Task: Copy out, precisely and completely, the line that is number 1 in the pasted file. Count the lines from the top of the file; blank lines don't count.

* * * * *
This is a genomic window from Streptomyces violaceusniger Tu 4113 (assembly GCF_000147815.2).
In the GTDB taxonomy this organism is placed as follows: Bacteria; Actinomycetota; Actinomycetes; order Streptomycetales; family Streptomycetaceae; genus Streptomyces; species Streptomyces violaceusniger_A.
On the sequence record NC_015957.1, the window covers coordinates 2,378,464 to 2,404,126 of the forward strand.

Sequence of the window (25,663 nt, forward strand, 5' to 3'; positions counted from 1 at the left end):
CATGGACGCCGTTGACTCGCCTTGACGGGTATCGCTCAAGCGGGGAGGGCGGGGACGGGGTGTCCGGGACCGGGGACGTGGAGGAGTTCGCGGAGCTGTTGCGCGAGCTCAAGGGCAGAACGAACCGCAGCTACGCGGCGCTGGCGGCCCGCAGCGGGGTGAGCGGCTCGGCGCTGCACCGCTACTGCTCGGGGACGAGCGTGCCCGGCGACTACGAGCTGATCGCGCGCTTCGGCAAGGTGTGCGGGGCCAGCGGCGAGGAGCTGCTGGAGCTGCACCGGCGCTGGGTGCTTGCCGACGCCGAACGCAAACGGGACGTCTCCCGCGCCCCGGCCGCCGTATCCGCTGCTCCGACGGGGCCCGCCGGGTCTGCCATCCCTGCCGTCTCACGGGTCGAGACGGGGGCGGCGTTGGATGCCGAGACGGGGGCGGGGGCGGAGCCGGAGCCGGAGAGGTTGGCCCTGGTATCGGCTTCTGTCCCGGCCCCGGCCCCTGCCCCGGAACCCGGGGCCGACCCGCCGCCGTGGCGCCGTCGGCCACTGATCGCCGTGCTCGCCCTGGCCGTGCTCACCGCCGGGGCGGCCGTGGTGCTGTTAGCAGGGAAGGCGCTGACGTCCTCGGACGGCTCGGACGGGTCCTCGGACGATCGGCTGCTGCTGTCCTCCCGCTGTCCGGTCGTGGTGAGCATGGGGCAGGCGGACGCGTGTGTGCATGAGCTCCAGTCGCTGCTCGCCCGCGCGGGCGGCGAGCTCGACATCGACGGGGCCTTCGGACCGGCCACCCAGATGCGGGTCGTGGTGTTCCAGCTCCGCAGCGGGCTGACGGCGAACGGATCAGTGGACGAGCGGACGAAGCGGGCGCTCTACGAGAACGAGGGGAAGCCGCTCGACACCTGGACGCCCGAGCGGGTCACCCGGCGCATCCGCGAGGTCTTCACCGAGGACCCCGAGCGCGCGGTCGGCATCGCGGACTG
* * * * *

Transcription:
This is a genomic window from Streptomyces violaceusniger Tu 4113 (assembly GCF_000147815.2).